1. Lençóis Maranhenses National Park, Maranhão State
The Brazilian Sahara? Not quite. Located on the outskirts of the Amazon basin, the Lençóis Maranhenses National park looks like a desert but isn’t. This majestic land of rippling dunes situated just east of Baía de São Joséo decadently spreads like a creamy gelato or silky sheets of sand (Lençóis actually means bedsheets) across an area the size of Rhode Island. During the rainy season the land collects rain water in the valleys between the dunes creating spectacular natural pools of fresh water and a visual masterpiece.
2. Roraima, Mount Roraima on the border of Brazil, Venezuela and Guyana
Mount Roraima is one of the oldest natural formations on the planet tracing back over two billion years. So old that it is central to the mythology of the indigenous people of the area-the Pemon and Kapon. They tell parables of the plateau being the former stump of a grand tree that once held all the fruits and tuberous vegetables in the world and about the pterodactyls that once lived on the plateau. Today the area remains the least populated state of Brazil with fewer than 500 000 inhabitants and was featured in a modern story on the big screen- the animated movie ‘Up.’
3. Chapada Diamantina, Bahia
Dubbed the Lost World, Chapada Diamantina is like a Disney World of everything nature has to offer in one mammoth park. it is a surreal mix of countless underground rivers, dozens of glorious waterfalls, mountains, plateaus, savannah, rainforest, high peaks, caves, pools and a giant natural water slide you have to see to believe.
4. Parque Nacional da Serra da Bocaina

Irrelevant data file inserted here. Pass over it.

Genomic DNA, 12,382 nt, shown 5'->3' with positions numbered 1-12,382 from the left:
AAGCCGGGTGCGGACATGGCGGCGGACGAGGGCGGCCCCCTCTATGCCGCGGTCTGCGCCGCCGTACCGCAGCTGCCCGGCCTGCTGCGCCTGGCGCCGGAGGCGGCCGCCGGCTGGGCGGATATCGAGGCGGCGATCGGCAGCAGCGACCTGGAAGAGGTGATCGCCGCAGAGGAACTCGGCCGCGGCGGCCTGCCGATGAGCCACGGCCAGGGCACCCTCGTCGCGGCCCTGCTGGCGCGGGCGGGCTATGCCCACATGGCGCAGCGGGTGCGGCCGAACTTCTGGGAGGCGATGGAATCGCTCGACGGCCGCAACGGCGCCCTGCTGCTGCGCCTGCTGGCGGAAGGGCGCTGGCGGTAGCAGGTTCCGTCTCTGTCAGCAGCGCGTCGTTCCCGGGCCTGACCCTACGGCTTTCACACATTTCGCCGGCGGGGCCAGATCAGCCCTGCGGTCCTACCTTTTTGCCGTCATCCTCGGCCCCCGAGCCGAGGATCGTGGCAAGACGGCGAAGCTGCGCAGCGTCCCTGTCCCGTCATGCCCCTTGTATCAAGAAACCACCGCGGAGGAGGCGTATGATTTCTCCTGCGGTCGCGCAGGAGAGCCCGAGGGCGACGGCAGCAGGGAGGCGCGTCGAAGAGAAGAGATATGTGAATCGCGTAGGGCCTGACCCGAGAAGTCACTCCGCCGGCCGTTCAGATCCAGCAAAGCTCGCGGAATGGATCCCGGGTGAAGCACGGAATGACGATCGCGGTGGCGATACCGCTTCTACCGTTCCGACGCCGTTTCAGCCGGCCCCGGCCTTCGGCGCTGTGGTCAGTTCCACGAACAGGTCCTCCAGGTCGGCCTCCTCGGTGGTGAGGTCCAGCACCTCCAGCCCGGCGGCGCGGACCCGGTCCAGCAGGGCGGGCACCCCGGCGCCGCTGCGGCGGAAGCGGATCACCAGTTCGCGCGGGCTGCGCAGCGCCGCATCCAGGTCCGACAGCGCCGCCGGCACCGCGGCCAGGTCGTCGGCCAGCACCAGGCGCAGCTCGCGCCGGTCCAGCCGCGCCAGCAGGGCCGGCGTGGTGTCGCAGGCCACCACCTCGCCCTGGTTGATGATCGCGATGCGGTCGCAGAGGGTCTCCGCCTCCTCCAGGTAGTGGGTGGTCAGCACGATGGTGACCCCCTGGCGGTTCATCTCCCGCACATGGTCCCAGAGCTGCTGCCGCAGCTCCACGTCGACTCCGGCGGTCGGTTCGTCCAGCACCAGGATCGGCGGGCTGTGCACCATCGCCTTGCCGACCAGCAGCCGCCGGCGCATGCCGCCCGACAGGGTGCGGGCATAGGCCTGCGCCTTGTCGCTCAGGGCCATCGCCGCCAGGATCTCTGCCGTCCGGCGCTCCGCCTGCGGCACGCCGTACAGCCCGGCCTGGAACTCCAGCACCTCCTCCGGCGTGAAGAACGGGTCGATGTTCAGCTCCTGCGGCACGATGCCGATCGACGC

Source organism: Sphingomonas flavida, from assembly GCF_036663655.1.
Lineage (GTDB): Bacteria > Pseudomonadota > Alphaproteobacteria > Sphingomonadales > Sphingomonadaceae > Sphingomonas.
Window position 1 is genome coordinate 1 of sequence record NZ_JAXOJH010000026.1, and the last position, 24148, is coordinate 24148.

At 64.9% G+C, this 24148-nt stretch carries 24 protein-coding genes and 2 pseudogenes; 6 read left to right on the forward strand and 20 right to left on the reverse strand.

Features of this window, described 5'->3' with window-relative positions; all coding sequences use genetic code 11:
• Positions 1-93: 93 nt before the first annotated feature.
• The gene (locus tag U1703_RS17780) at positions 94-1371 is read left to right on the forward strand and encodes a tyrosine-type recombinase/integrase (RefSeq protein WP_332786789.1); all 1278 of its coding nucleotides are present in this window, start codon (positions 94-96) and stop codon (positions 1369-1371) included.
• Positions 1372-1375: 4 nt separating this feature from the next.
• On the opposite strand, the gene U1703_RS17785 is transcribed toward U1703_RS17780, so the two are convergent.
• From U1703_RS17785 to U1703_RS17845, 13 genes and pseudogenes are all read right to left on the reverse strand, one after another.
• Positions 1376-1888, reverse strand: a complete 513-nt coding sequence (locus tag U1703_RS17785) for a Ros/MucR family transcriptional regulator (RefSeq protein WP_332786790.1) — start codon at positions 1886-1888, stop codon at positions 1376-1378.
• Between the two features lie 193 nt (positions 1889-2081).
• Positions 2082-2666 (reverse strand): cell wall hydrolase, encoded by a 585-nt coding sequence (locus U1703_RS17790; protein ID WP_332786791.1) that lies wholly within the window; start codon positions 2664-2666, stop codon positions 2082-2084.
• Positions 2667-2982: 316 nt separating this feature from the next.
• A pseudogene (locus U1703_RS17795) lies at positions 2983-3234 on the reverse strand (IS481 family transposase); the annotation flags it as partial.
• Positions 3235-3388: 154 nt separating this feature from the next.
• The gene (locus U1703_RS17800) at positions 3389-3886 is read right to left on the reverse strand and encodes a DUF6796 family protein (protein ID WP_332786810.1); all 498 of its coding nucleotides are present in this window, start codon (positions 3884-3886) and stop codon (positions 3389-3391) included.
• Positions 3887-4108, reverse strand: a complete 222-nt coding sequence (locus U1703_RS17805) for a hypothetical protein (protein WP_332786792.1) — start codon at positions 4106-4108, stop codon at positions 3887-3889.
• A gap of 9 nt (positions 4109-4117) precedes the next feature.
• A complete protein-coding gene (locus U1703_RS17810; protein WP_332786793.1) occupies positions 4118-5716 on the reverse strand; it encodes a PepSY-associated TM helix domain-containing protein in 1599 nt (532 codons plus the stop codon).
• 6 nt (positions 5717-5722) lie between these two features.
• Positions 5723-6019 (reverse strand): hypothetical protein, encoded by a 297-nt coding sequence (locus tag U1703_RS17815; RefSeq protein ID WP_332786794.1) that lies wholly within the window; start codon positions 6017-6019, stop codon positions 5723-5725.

Situated between two of the largest cities in Brazil, Rio de Janeiro and São Paulo is Parque Nacional da Serra da Bocaina, an especially unique and rich strip of the proteced Atlantic oceanic forest. This UNESCO World Heritage site is a lush and intricate 104 thousand hectares of rare and nearly extinct species of fauna and flora, wildlife and diverse landscapes. Not to be missed is the Gold Trail (Trilha do Ouro), which offers hikers a 3 day exploration of the historic path that links the park to São José do Barreiro Parati- just mindful of the jaguars, capuchin monkeys, sloths, marmosets, hawks, and eagles that may cross your path.
5. Mamiraua Reserve, near Tefé
The Mamirauá Reserve along the Rio Solimões is the largest flooded forest ecosystem in Brazil and one of the most unique places to view the wildlife of the Amazon. Just a 90-minute boatride from Tefé, Mamirauá is one of the best places to see the Amazon in all it’s splendor- overflowing with pink dolphins, sloths, rare scarlet-faced uakari monkey, macaws and toucans. In the rainy season (January–April) the area becomes a várzea ( flooded forest) the water rises to the trees and local tourguides lead vistors around the area by canoe. During the dry season, the rest of the year, the water subsides and vistors hike on foot. A true exhibit of sustainable development, the local community directly maintains and benefits from the fiscalization, maintence and research of the reserve.